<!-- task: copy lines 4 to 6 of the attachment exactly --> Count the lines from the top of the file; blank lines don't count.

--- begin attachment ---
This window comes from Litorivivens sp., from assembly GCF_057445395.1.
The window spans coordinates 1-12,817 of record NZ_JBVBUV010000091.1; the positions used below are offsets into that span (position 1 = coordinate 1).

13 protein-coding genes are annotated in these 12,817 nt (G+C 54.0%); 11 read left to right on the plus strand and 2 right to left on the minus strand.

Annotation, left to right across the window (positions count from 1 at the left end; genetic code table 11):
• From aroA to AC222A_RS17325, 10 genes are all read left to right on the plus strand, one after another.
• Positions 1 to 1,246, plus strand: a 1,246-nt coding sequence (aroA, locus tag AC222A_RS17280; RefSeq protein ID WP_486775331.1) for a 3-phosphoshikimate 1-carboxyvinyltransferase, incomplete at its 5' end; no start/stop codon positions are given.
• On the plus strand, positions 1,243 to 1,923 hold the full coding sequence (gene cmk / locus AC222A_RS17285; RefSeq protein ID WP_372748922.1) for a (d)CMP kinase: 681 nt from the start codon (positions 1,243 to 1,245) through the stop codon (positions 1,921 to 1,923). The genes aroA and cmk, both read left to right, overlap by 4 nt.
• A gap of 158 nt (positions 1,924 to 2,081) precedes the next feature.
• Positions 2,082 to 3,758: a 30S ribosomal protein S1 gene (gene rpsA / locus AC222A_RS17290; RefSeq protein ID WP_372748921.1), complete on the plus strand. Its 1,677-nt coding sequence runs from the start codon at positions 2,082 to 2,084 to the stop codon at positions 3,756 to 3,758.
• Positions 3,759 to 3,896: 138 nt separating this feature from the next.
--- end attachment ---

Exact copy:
Annotation, left to right across the window (positions count from 1 at the left end; genetic code table 11):
• From aroA to AC222A_RS17325, 10 genes are all read left to right on the plus strand, one after another.
• Positions 1 to 1,246, plus strand: a 1,246-nt coding sequence (aroA, locus tag AC222A_RS17280; RefSeq protein ID WP_486775331.1) for a 3-phosphoshikimate 1-carboxyvinyltransferase, incomplete at its 5' end; no start/stop codon positions are given.